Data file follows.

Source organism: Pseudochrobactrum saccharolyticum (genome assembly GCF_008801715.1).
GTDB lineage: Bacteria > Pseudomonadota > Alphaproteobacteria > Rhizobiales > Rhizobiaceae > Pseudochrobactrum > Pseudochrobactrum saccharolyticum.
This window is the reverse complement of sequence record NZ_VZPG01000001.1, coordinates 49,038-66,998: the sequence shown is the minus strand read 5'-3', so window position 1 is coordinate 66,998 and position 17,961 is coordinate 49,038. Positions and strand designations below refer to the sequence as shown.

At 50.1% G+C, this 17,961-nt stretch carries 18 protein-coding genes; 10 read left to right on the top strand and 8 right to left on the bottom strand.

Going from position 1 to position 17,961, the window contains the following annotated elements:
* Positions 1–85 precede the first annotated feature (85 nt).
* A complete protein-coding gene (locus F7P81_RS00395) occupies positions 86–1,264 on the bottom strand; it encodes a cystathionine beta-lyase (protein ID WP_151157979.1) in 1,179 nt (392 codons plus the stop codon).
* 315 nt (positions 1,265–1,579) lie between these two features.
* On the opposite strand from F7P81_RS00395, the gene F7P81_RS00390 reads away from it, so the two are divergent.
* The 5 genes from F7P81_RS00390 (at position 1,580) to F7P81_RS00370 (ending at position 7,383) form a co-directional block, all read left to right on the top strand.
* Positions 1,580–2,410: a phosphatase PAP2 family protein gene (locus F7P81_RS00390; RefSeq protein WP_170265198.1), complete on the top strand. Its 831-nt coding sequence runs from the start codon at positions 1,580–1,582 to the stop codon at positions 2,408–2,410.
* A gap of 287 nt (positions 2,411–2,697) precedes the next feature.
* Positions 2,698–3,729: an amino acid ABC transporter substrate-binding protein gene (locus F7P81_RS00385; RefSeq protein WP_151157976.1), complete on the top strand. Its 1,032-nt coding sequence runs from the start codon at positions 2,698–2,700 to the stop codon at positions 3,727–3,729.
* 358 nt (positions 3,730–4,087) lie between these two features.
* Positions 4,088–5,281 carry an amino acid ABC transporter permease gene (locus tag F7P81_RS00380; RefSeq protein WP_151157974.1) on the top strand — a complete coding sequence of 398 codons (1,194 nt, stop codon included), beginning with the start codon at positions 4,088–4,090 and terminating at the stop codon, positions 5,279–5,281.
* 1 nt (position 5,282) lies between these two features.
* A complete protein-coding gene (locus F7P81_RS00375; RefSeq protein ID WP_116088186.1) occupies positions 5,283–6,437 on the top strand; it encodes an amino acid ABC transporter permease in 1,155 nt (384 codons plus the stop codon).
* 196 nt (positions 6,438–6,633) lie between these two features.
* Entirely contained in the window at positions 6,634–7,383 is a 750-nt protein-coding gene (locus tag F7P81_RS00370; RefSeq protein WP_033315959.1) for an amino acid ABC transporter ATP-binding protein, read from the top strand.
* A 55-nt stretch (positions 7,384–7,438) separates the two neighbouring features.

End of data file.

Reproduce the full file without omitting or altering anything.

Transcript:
Source organism: Pseudochrobactrum saccharolyticum (genome assembly GCF_008801715.1).
GTDB lineage: Bacteria > Pseudomonadota > Alphaproteobacteria > Rhizobiales > Rhizobiaceae > Pseudochrobactrum > Pseudochrobactrum saccharolyticum.
This window is the reverse complement of sequence record NZ_VZPG01000001.1, coordinates 49,038-66,998: the sequence shown is the minus strand read 5'-3', so window position 1 is coordinate 66,998 and position 17,961 is coordinate 49,038. Positions and strand designations below refer to the sequence as shown.

At 50.1% G+C, this 17,961-nt stretch carries 18 protein-coding genes; 10 read left to right on the top strand and 8 right to left on the bottom strand.

Going from position 1 to position 17,961, the window contains the following annotated elements:
* Positions 1–85 precede the first annotated feature (85 nt).
* A complete protein-coding gene (locus F7P81_RS00395) occupies positions 86–1,264 on the bottom strand; it encodes a cystathionine beta-lyase (protein ID WP_151157979.1) in 1,179 nt (392 codons plus the stop codon).
* 315 nt (positions 1,265–1,579) lie between these two features.
* On the opposite strand from F7P81_RS00395, the gene F7P81_RS00390 reads away from it, so the two are divergent.
* The 5 genes from F7P81_RS00390 (at position 1,580) to F7P81_RS00370 (ending at position 7,383) form a co-directional block, all read left to right on the top strand.
* Positions 1,580–2,410: a phosphatase PAP2 family protein gene (locus F7P81_RS00390; RefSeq protein WP_170265198.1), complete on the top strand. Its 831-nt coding sequence runs from the start codon at positions 1,580–1,582 to the stop codon at positions 2,408–2,410.
* A gap of 287 nt (positions 2,411–2,697) precedes the next feature.
* Positions 2,698–3,729: an amino acid ABC transporter substrate-binding protein gene (locus F7P81_RS00385; RefSeq protein WP_151157976.1), complete on the top strand. Its 1,032-nt coding sequence runs from the start codon at positions 2,698–2,700 to the stop codon at positions 3,727–3,729.
* 358 nt (positions 3,730–4,087) lie between these two features.
* Positions 4,088–5,281 carry an amino acid ABC transporter permease gene (locus tag F7P81_RS00380; RefSeq protein WP_151157974.1) on the top strand — a complete coding sequence of 398 codons (1,194 nt, stop codon included), beginning with the start codon at positions 4,088–4,090 and terminating at the stop codon, positions 5,279–5,281.
* 1 nt (position 5,282) lies between these two features.
* A complete protein-coding gene (locus F7P81_RS00375; RefSeq protein ID WP_116088186.1) occupies positions 5,283–6,437 on the top strand; it encodes an amino acid ABC transporter permease in 1,155 nt (384 codons plus the stop codon).
* 196 nt (positions 6,438–6,633) lie between these two features.
* Entirely contained in the window at positions 6,634–7,383 is a 750-nt protein-coding gene (locus tag F7P81_RS00370; RefSeq protein WP_033315959.1) for an amino acid ABC transporter ATP-binding protein, read from the top strand.
* A 55-nt stretch (positions 7,384–7,438) separates the two neighbouring features.